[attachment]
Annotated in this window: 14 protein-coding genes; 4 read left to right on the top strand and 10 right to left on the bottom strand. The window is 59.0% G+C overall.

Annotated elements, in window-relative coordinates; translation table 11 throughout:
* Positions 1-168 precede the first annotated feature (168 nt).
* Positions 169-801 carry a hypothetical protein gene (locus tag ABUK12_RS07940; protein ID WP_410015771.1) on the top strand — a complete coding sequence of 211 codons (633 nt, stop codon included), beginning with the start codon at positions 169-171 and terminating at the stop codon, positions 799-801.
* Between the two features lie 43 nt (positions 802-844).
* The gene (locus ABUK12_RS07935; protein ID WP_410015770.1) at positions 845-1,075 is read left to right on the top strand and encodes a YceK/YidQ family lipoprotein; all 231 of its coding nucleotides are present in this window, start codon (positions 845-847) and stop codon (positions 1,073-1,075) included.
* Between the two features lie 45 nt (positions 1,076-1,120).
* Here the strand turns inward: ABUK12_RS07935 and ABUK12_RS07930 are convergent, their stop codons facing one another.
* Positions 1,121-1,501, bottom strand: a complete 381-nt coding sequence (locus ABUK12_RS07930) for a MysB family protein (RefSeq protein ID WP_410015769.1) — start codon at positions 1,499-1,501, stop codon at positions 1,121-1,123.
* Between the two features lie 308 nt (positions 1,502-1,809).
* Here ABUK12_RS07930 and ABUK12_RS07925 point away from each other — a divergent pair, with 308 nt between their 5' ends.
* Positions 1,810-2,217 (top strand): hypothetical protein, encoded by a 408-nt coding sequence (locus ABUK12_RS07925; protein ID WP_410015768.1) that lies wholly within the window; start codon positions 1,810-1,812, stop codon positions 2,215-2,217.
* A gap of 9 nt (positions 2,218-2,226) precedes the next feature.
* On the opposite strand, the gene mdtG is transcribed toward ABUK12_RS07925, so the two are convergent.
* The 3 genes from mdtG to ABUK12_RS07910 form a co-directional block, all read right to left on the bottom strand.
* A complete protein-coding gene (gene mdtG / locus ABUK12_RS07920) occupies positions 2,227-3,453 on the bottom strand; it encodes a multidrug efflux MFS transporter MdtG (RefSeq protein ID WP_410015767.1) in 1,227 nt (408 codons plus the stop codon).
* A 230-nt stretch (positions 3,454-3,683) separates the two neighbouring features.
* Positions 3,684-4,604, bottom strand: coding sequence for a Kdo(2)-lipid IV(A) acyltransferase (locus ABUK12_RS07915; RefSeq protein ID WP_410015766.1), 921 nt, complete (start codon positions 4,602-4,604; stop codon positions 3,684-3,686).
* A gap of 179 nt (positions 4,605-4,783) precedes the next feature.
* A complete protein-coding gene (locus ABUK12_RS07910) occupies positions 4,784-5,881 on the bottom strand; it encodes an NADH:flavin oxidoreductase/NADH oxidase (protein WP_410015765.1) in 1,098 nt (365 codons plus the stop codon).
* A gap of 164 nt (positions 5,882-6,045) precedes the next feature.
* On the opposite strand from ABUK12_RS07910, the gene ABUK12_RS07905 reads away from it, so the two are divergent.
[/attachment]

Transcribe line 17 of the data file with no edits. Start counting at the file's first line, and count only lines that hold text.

* A 230-nt stretch (positions 3,454-3,683) separates the two neighbouring features.